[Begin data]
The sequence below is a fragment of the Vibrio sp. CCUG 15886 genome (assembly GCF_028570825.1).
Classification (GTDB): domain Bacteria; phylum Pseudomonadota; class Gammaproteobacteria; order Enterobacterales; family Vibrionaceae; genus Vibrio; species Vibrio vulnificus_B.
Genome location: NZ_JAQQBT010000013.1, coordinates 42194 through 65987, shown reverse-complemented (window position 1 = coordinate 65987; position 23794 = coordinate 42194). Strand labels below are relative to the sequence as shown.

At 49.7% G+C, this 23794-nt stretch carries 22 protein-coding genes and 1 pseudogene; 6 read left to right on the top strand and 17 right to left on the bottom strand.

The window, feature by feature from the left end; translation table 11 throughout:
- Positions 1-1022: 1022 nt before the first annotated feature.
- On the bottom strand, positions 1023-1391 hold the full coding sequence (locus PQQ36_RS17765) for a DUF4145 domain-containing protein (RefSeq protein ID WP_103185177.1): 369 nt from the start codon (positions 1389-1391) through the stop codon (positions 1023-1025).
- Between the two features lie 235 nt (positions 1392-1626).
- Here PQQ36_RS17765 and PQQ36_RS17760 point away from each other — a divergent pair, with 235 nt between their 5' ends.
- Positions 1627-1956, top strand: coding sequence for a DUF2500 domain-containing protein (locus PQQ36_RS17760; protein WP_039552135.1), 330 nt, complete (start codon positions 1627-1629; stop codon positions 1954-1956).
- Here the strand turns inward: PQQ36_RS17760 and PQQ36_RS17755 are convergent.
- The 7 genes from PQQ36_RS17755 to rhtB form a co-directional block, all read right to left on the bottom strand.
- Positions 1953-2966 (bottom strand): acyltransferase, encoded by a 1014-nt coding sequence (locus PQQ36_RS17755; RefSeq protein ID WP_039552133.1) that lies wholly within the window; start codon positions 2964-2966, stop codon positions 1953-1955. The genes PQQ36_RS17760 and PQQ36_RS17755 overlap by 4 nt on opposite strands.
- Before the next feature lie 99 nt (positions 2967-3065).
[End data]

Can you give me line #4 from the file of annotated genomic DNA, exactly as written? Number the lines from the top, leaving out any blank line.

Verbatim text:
At 49.7% G+C, this 23794-nt stretch carries 22 protein-coding genes and 1 pseudogene; 6 read left to right on the top strand and 17 right to left on the bottom strand.